Kids in The Courtroom: Are Custody Talks with the Judge the New Teen Rite of Passage?”
Time was when a child went through a teenaged rite of passage with the elders of his or her clan. Such a rite of passage might have included learning a Hebrew prayer, an important dance, or going off into the woods on a solo adventure.
In more modern times, the rite of passage has increasingly been one in which kids come to the courthouse to talk to judges about their living situations. Most judges don’t blatantly ask the children with whom they might like to live, but they will ask them a variety of other questions about who does the majority of the parenting and with whom they feel the closest feelings of warmth and love – and they might just ask a kid where they prefer to live as well.
The CA Family Code, section 3042 requires that the Court hear from a 14-year-old regarding their preferences and may allow a child under 14 to state a preference, either in Court or to another person the Court appoints.
Here is the text of CA Fam. Code Section 3042 with my comments in bold:
- (a) If a child is of sufficient age and capacity to reason so as to form an intelligent preference as to custody or visitation, the court shall consider, and give due weight to, the wishes of the child in making an order granting or modifying custody or visitation.
If a child is mature enough to address the court, the Court shall consider and give weight to the child’s wishes.
(b) In addition to the requirements of subdivision (b) of Section 765 of the Evidence Code, the court shall control the examination of a child witness so as to protect the best interests of the child.
The Court can control how a child witness is examined (i.e., usually in chambers with a court reporter but no lawyers or parties present).
(c) If the child is 14 years of age or older and wishes to address the court regarding custody or visitation, the child shall be permitted to do so, unless the court determines that doing so is not in the child’s best interests. In that case, the court shall state its reasons for that finding on the record.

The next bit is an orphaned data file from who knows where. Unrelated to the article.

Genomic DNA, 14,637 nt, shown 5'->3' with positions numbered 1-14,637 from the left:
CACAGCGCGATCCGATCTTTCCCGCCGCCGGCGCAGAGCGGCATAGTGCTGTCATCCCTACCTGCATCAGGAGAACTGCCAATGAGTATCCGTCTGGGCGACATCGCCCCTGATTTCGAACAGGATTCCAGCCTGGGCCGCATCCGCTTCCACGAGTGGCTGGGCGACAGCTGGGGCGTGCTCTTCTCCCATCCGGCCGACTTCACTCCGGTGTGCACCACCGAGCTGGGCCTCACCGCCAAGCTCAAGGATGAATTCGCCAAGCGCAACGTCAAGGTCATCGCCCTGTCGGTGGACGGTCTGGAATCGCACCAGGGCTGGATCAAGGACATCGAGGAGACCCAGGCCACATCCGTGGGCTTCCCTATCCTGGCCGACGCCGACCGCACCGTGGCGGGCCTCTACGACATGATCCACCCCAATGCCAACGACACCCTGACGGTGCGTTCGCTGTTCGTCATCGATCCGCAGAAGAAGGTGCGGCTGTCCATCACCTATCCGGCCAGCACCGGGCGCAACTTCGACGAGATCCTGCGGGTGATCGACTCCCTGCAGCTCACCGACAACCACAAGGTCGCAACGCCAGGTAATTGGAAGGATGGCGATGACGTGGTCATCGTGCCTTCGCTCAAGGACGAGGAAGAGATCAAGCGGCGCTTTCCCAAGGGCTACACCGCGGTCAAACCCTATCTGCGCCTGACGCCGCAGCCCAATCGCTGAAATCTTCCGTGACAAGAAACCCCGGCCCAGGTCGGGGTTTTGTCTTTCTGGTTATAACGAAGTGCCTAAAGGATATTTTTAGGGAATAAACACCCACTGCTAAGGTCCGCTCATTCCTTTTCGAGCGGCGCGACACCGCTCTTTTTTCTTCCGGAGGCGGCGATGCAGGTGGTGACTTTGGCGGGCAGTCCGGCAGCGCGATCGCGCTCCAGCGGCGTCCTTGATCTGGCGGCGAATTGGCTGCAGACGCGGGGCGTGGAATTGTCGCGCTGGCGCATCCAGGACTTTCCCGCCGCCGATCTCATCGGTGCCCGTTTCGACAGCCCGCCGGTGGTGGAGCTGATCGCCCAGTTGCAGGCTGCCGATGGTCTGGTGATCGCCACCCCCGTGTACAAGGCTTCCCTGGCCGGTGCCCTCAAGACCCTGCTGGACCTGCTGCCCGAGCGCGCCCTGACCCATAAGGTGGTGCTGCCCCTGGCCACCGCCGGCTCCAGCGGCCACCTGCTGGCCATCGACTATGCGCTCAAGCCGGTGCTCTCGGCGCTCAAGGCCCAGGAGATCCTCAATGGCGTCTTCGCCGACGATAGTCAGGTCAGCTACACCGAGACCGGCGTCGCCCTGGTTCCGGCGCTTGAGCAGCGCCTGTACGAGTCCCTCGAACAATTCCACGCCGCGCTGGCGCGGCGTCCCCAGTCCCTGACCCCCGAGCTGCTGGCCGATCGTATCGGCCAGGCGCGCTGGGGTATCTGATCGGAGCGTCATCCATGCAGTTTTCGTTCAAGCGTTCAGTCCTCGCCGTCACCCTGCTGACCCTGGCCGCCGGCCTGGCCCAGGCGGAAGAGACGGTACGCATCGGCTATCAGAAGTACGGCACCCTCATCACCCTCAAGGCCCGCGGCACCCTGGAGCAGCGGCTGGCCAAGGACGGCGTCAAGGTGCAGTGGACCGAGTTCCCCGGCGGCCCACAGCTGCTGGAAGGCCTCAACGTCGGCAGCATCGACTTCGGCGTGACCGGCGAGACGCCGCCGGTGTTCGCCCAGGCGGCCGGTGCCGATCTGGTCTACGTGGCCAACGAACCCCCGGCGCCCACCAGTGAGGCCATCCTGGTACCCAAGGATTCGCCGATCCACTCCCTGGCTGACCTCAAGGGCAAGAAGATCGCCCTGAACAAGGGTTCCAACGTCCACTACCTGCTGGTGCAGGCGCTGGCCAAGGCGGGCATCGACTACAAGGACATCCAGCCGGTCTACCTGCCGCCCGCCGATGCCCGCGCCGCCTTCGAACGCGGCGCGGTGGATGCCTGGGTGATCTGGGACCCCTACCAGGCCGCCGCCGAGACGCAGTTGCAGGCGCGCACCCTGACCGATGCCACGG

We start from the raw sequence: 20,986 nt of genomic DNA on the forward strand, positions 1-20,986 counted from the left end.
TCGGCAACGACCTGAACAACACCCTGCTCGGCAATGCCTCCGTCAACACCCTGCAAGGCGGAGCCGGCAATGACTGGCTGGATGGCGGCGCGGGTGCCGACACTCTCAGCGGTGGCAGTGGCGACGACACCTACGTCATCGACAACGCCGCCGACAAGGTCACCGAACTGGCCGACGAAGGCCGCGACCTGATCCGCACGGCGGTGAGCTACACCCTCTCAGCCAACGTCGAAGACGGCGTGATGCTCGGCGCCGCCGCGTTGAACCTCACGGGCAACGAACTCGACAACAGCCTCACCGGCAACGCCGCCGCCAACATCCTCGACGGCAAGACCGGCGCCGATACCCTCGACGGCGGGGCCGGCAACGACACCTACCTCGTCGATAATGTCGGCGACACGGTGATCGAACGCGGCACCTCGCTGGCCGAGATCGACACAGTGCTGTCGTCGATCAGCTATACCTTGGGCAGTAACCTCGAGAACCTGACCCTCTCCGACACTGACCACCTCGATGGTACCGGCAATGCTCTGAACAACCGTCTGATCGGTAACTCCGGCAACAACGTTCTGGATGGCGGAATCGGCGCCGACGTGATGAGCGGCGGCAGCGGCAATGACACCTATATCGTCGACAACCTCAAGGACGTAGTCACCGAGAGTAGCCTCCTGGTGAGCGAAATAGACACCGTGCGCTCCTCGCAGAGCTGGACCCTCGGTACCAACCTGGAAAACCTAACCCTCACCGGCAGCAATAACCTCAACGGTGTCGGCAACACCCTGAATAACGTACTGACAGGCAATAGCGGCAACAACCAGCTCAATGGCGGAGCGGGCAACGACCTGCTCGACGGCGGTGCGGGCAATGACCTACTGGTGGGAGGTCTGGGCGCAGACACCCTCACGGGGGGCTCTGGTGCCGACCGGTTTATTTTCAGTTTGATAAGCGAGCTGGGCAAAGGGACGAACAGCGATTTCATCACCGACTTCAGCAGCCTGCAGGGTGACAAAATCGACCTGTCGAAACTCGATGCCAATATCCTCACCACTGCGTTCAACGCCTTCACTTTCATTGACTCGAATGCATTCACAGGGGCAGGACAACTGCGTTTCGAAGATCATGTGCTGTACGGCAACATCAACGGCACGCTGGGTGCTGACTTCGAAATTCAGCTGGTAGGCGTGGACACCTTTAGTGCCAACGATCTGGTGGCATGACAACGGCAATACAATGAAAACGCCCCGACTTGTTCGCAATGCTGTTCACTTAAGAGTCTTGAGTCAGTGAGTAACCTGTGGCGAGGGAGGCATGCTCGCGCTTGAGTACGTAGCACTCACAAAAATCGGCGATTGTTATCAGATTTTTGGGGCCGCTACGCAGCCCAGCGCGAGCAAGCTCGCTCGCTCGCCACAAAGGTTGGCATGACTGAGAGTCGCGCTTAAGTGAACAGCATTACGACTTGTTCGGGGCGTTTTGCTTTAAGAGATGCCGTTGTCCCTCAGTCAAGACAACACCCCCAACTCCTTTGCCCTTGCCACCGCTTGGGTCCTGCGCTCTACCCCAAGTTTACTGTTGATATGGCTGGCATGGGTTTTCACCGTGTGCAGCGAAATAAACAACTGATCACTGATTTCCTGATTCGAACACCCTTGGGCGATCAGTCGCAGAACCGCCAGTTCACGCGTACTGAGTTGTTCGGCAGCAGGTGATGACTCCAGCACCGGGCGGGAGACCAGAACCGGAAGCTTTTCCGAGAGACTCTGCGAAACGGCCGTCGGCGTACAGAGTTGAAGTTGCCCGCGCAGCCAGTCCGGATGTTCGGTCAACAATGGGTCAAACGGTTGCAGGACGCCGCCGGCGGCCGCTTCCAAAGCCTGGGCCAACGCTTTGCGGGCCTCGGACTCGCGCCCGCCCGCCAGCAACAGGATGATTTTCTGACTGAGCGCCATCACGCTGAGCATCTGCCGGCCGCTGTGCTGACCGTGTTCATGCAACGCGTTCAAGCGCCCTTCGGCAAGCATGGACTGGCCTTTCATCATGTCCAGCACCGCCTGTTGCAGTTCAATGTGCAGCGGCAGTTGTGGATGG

Any child over 14 has the right to address the Court.
(d) Nothing in this section shall be interpreted to prevent a child who is less than 14 years of age from addressing the court regarding custody or visitation, if the court determines that is appropriate pursuant to the child’s best interests.
A child under 14 may address the Court if the Court finds that the child’s best interests would be served by allowing this (the Court may but doesn’t have to allow a child under 14 to address the Court).
(e) If the court precludes the calling of any child as a witness, the court shall provide alternative means of obtaining input from the child and other information regarding the child’s preferences.
If a child is not permitted to testify, then the Court shall (must) provide an alternate method to gain information.
(f) To assist the court in determining whether the child wishes to express his or her preference or to provide other input regarding custody or visitation to the court, a minor’s counsel, an evaluator, an investigator, or a mediator who provides recommendations to the judge pursuant to Section 3183 shall indicate to the judge that the child wishes to address the court, or the judge may make that inquiry in the absence of that request. A party or a party’s attorney may also indicate to the judge that the child wishes to address the court or judge.
There are a number of different ways to get this input.
I write about this as a rite of passage for many children around the age of 14. Many judges will meet with 11- or 12-year-olds – indeed in an adoption proceeding, 12-year-olds are required to speak with the court about their preferences.